Friday, April 30, 2010

Green Barbarians

One wonderful advantage to libraries is that they enable you to stumble upon and flip through books that you might not have found otherwise. The Green Barbarians is a book that I found in just this way and it is brand new, published in 2010; the author has actually not even added it to her list of books she's written on her website yet. Now, while I am completely interested in current scientific and homegrown knowledge concerning the environment and conservation I typically have a hard time reading shiny new books dealing with these issues. First, many of them read like a novel which is an allegory of the worlds troubles and you don't discover any fun and interesting facts until three or four chapters into the book. I do not get enough sleep to read books of this variety. I usually end up reading one paragraph a night until I realize I could be reading junior fiction instead. Second, many environmentally minded books say the same things. And by this I mean they say the same thing as other such books, and they also say the same thing over and over in every chapter, just in case you slept through all of the pages previous to the one you are reading (which may be true, but I can flip back on my own).

The Green Barbarians by Ellen Sandbeck stood out to me in the library because it is divided into eight chapters focused on different portions of daily life (food, body care, etc.), and each chapter bumbles through interesting historical information in that category and then points out various areas where current typical practices are driven more by consumerism than actual science. The concept driving the book is that the western world has been conditioned to be afraid of dirt, bugs, bacteria and fungus, while it trusts most products and practices pushed by advertisers. However, dirt is nothing to fear, and regular exposure to normal bacteria is just what our immune systems need throughout our body, including our digestive systems, skin, and even our lungs.

Reading The Green Barbarians is more like looking through a magazine, every short section is interesting and individual so you may read all (as I did) or just the few which catch your attention.
As with any book, the viewpoint taken by the author might not be the perspective that I would have chosen for every topic (I don't agree with her take on genetically engineered crops for example); nonetheless the book is filled with research and personal stories which will certainly enrich anyone's knowledge of their home environment.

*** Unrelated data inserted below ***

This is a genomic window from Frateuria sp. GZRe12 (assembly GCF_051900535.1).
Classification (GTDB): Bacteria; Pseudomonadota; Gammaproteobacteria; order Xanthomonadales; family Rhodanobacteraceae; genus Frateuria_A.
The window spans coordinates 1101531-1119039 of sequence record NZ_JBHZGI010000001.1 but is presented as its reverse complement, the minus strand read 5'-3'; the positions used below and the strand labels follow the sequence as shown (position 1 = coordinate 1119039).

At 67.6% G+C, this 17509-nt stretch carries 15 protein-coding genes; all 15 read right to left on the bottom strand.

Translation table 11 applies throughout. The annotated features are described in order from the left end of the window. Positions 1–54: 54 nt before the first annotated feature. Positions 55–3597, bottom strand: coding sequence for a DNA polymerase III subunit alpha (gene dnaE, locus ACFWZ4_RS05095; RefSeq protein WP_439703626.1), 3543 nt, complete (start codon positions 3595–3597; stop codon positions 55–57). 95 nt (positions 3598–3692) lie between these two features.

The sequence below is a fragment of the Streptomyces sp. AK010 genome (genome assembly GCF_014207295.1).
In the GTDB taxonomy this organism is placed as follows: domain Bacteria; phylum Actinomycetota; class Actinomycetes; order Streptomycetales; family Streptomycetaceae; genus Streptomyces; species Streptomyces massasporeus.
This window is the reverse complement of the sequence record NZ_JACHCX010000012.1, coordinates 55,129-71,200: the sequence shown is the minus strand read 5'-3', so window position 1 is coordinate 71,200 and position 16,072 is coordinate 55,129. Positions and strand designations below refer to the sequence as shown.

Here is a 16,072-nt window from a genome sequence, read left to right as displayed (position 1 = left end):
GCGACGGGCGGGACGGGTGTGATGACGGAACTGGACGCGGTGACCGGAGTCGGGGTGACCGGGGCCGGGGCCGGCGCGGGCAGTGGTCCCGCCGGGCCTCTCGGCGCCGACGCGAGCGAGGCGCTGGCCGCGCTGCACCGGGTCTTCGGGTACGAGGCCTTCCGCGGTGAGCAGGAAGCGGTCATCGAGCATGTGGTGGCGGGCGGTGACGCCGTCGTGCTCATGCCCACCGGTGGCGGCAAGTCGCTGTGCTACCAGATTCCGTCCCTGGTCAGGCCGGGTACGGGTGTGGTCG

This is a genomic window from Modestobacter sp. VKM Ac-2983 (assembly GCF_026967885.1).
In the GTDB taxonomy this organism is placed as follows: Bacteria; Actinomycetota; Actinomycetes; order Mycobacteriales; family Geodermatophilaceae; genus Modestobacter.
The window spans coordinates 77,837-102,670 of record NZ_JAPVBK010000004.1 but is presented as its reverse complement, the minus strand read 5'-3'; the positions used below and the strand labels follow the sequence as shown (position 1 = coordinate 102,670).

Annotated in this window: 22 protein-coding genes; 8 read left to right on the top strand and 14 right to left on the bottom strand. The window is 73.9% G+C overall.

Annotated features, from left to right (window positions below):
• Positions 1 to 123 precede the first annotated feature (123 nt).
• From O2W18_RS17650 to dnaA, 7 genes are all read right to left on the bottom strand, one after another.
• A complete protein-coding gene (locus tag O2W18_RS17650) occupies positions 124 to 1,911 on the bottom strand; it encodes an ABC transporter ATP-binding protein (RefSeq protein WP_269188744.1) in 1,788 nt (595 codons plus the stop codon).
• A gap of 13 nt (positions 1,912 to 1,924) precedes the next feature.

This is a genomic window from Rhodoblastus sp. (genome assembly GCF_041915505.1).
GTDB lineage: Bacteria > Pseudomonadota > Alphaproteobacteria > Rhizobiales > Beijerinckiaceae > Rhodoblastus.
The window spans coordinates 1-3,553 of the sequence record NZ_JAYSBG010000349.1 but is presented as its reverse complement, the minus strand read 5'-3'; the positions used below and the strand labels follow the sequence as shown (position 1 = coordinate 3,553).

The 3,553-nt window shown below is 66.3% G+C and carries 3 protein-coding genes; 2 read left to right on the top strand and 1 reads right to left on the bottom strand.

Here are a few fun facts from The Green Barbarians:

* The bacteria that make your feet smell are the same ones that produce the odor in many cheeses, such as Limburger and Muenster.

* The Food and Drug Administration has banned nine chemical ingredients from use in cosmetics and body care products sold in the United States, while the European Union has banned over a thousand ingredients.

* A person who eats moderate amounts of free range meat has a lower land use requirement (i.e. it takes less space to produce that person's food) than a vegetarian.
Yay goats and bison and game meats!

* Washing your hands with water only and then rubbing them on a towel or your pants gets rid of more bacteria than using antibacterial soap. (Though using plain soap gets rid of the most.)

* Swedish scientists have shown that the vibrations from humming, particularly low notes, can clear sinuses and reduce the symptoms of colds and allergies. I've always loved humming, but this is a great excuse for when I am around less-music-loving people.

Thursday, April 15, 2010

Brighten your plate, begin with your windowsill.

I have frequently mentioned the produce that Nathanael and I have grown together in our garden, most notably the pumpkins, but I know that many of you do not foresee gardening in your path this summer. For most of you it is lack of land or frequent change in living arrangements that prevent you from producing some of your own food, even though the concept is enticing. For those of you with this problem I would like to recommend a website I recently stumbled upon within the bbc network of websites. Whether you have a little backyard patch, a balcony, or just a windowsill in your apartment or office, the slideshows and articles at DIG IN will explain the best vegetables to grow in small spaces, how to plant and care for them, and provide links for cooking them if you are interested. Pumpkins are not on the list, but I encourage you to try growing some beans or carrots, which have so much more flavor when they are from the garden and not the grocery store.
Another fun thing to remember is that you don't need to purchase conventional pots at the garden store if you'd rather not. Be creative and recycle plastic containers, chipped dishware, and other household objects as long as you are able to punch holes to provide the appropriate drainage for your chosen crops.
If you have a hard time deciding on your plants, I vote purple carrots.

Friday, April 2, 2010

Getting Vitamin A

 Nathanael and I are in the midst of planting our garden. Yesterday we spent the afternoon cleaning out our garden plot, and marking new rows in the sun and warm breezes. The space is pretty large, but I am still impressed by how many things we are planning to grow. The seeds that will go directly into the ground (which is most of them) have not been started yet, but 44 pots of more fragile seedlings are beginning to sprout on our windowsill. Some of the more unique things we will be growing this year include purple carrots and yellow carrots. Last year Nathanael grew three varieties of orange carrots and I have just finished the last batch of them from the freezer using this recipe.

Related Posts Plugin for WordPress, Blogger...